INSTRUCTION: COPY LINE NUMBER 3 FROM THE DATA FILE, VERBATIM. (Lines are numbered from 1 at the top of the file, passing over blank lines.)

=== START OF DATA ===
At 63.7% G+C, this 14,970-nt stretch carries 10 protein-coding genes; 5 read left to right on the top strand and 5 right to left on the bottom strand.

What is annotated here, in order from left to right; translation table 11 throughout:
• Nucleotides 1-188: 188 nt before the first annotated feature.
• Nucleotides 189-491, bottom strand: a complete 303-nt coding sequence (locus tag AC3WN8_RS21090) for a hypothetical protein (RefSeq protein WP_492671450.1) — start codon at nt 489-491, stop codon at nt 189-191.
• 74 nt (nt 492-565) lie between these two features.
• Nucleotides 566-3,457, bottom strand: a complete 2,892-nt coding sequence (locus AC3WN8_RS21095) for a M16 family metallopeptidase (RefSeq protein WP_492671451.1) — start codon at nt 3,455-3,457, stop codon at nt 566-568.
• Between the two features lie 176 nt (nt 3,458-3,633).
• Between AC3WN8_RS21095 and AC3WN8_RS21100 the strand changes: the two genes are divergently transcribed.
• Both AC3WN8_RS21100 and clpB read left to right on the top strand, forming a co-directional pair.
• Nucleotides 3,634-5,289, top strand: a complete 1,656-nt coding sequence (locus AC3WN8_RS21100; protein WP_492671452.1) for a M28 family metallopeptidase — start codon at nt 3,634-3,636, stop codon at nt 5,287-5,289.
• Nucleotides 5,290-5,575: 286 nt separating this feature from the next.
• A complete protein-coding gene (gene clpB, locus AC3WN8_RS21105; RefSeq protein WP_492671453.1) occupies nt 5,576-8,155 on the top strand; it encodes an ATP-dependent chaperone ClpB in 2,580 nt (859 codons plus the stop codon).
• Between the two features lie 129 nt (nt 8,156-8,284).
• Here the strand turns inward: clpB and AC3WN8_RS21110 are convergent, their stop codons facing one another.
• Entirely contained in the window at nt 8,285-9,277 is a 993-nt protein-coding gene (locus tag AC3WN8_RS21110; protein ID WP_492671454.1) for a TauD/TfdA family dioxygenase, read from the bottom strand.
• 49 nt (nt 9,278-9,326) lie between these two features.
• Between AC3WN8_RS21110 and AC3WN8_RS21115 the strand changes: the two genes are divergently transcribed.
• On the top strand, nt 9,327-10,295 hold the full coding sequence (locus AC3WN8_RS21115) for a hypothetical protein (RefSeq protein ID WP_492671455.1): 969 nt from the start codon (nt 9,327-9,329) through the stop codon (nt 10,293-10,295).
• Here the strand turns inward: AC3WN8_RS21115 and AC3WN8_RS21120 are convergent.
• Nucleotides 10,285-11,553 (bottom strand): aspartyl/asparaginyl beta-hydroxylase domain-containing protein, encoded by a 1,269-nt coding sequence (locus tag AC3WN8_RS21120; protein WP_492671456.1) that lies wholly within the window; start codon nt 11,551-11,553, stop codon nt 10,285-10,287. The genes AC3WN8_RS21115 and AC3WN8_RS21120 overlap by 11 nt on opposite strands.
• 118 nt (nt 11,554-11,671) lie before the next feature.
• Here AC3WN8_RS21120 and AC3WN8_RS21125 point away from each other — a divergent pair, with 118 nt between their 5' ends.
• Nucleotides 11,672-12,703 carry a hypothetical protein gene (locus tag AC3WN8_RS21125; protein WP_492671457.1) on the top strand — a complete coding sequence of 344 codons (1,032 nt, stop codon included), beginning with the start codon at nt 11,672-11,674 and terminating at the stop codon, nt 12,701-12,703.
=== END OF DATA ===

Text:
• Nucleotides 1-188: 188 nt before the first annotated feature.